The Brexit negotiations seem to be nearing a denouement, allowing us to move on to the - perhaps easier - territory of trade talks. Mutual rights for each other’s citizens seems easy. The Irish Border question is trickier. But the border having been open since the 1920s (with the exception of during the Troubles), it should not be beyond the wit of man to devise a solution. Smuggled goods and illegal immigrants would both remain precisely that, and therefore unable to enter the UK’s mainstream. Smugglers and people traffickers exist already, and are of course simply breaking the law.
The Brexit Bill is much more troublesome. I do absolutely accept that Britain, as a responsible nation must meet our old Treaty obligations. We must separate out our assets and liabilities, as would any business which was de-merging. That is a pretty technical matter for accountants. I may be persuadable that some of the obligations we entered into while we are members should remain a partial liability (although some of them sound pretty questionable.) But should there be a further ‘good will’ sum on top of that? £50 Billion sounds to me excessive. But to look at it another way, it’s about three to four years’ worth of our net contributions, and so may be the price we have to pay to escape from the smothering octopus of the EU. We will know more within days.
However, if we are generous with our Brexit Bill, I will be even less inclined to accept the deep cuts in our defence spending which are rumoured. I have been giving the Government a very hard time over this in recent days and weeks, and have promised to rebel over it unless they listen. Perhaps that is why following a dressing down by the permanent secretary in the MOD last week, Chief of the General Staff pulled out of a breakfast briefing I was hosting this Wednesday. The permanent secretary may well be nervous of 60 or so MPs on the warpath.
The Chief of the Air Staff knew no such nervousness when he came into Parliament last week for a grand reception in Mr Speakers State Apartments followed by a simply superb parade by the Queen’s Colours Squadron and RAF Band. It was in celebration of the centenary (to the day) of the Royal Assent to the Act establishing the RAF, the original which we had on display. I was proud to take the salute alongside CAS and Viscount Trenchard, the grandson of the founder of the RAF. What a great occasion.
The fact is that the world is a more dangerous place than it has ever been; and we simply cannot afford to cut our forces any further. They are stretched to the limit, and the Treasury must dig deep and pay up. We spend 2% of GDP on defence at the moment- the NATO minimum. Many of us would like to see that progressively rise to 3% if we are to meet our international obligations and keep our shores safe.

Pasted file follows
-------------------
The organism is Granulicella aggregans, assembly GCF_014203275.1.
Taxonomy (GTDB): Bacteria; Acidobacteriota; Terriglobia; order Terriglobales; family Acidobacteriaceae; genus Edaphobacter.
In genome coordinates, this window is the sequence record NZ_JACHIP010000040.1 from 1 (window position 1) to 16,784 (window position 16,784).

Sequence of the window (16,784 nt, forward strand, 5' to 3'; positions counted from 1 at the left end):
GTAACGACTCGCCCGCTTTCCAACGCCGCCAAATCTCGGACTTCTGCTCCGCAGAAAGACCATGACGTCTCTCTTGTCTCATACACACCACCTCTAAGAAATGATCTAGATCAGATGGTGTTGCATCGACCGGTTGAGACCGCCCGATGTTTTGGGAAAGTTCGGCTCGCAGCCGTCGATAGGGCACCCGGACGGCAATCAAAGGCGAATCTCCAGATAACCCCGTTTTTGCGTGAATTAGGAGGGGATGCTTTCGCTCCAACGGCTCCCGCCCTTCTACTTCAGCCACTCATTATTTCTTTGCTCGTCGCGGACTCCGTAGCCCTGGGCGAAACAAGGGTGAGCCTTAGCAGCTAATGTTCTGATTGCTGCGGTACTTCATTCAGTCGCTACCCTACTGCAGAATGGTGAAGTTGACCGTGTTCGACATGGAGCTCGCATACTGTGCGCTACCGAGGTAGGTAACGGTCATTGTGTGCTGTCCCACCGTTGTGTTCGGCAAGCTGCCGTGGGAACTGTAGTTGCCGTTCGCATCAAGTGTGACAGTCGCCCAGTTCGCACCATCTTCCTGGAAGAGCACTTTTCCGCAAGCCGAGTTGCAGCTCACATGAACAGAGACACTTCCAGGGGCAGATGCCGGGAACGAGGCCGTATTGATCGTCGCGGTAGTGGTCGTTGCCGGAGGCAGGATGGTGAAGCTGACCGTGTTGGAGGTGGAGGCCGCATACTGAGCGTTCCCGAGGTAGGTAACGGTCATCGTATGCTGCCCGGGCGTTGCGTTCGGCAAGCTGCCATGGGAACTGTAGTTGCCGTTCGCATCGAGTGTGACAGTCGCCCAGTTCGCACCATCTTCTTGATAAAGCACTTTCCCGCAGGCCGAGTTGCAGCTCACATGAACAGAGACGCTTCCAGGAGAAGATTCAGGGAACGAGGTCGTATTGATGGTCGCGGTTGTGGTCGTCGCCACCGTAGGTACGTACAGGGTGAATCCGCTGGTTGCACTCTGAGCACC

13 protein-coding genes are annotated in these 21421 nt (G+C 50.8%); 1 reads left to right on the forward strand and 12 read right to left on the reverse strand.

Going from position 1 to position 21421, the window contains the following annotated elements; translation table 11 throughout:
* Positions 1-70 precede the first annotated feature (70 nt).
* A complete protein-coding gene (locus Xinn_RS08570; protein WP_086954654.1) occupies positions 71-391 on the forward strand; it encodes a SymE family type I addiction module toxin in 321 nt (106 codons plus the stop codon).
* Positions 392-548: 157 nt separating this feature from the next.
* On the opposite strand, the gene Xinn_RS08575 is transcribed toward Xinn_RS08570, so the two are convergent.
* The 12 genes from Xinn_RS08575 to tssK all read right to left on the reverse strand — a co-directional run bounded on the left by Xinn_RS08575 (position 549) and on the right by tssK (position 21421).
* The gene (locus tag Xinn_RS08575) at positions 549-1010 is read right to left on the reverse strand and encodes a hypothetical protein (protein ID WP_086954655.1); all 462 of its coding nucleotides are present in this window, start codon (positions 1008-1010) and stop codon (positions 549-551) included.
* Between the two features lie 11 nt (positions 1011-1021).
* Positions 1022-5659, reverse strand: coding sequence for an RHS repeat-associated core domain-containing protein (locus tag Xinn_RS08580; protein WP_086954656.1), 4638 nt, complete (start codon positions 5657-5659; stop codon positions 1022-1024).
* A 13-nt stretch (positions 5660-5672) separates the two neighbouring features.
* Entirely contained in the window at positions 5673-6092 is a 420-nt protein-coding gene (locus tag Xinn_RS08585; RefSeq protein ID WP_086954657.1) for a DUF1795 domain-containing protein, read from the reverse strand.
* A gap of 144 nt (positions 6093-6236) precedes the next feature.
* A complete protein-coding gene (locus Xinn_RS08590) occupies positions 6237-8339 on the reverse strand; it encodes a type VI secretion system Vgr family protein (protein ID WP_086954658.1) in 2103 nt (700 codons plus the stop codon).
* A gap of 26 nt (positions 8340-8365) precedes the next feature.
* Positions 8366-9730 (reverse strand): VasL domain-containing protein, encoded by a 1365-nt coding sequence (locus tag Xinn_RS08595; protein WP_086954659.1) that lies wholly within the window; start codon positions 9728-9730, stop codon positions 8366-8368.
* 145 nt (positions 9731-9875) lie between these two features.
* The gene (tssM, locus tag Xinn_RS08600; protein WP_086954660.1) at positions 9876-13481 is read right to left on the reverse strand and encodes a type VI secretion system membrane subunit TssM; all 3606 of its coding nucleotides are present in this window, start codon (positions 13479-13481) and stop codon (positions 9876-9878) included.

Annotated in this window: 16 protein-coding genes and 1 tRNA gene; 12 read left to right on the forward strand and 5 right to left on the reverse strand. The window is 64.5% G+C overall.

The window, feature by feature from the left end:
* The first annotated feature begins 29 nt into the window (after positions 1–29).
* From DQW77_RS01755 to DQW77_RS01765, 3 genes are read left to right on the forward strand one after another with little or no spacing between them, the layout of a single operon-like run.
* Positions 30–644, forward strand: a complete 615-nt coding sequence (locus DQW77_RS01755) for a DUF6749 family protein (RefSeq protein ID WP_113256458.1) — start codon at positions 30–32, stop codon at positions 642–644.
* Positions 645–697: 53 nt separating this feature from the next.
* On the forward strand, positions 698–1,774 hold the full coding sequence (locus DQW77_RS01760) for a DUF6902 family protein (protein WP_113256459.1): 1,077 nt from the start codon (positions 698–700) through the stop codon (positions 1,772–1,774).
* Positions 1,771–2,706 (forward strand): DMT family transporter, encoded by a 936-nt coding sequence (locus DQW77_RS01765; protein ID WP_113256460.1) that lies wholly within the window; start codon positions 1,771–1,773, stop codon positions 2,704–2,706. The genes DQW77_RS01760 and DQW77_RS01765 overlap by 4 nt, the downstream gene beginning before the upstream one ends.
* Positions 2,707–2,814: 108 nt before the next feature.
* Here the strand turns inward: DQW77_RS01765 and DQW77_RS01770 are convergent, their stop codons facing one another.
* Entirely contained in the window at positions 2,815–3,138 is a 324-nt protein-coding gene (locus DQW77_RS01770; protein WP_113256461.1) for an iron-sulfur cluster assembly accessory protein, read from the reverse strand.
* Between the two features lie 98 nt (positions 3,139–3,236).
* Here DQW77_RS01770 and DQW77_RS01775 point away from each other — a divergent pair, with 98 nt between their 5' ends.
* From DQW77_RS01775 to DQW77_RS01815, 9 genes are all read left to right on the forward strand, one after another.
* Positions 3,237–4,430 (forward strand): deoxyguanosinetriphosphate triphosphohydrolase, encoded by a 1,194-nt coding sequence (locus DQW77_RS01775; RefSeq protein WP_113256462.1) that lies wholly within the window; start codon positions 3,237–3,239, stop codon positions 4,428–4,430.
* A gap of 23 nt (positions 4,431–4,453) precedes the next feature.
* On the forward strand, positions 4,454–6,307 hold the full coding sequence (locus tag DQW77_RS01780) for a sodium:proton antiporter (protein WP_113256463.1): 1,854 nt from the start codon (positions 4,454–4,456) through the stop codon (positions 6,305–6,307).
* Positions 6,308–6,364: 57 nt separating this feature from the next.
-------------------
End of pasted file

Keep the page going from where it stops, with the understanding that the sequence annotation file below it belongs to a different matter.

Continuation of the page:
In amongst all of that comes the very welcome Harry and Meghan news. Nothing cheers the Nation up so much as a good old Royal Wedding knees-up. When it comes next Spring, we may well be in great need of it.
We all wish Their Royal Highnesses a long and happy marriage.
It’s been a week of great and momentous and tragic events in the World. The appalling attack (by Daesh, we presume), on a Mosque of the wrong brand of Islam, and the murder of 305 wholly innocent people as they went about their prayers is an atrocity in itself, and may well have long-lasting consequences for efforts to find some kind of peace across the whole region. We may have celebrated the end of the Caliphate in Raqqa and Mosul a little prematurely.
The end of the dictator...
North Wiltshire MP James Gray paid a visit to the British Forces Post Office Headquarters last week in his capacity as Patron of the uK4u Thanks! charity to oversee the final stages of ‘Operation Christmas Box’.
Mr Gray said: “the charity, established in 2005, provides a morale boosting Gift Box to all unaccompanied UK military personnel when on...
After a half-term week of Constituency engagements and Remembrance events, marred only by the sad death of my old friend, my horse, Mr Kipling, it was back to work with a vengeance:
Mon 13/11: Up to London for lunch with Norwegian Ambassador and veterans; the excellent Ruth Davidson addresses the 1922 Committee, briefing from Commons Defence Committee clerk and dinner with my daughter, Olivia.
Tue 14/11: Breakfast with (Wiltshire) General Jones (H Jones’ son), just back from...
“The Arctic and the North Atlantic have been central to Britain’s strategic approach to the world for many decades, but especially in the Second World War and Cold War,” North Wiltshire MP James Gray told the House of Commons Defence Select Committee last week.
“In recent years, NATO seems to have turned its attention away from the Arctic and the High North in favour of the Middle East and elsewhere in the south. I just think that that is a significant strategic gap… a risk, at...
© 2017 James Gray MP, House of Commons, London, SW1A 0AA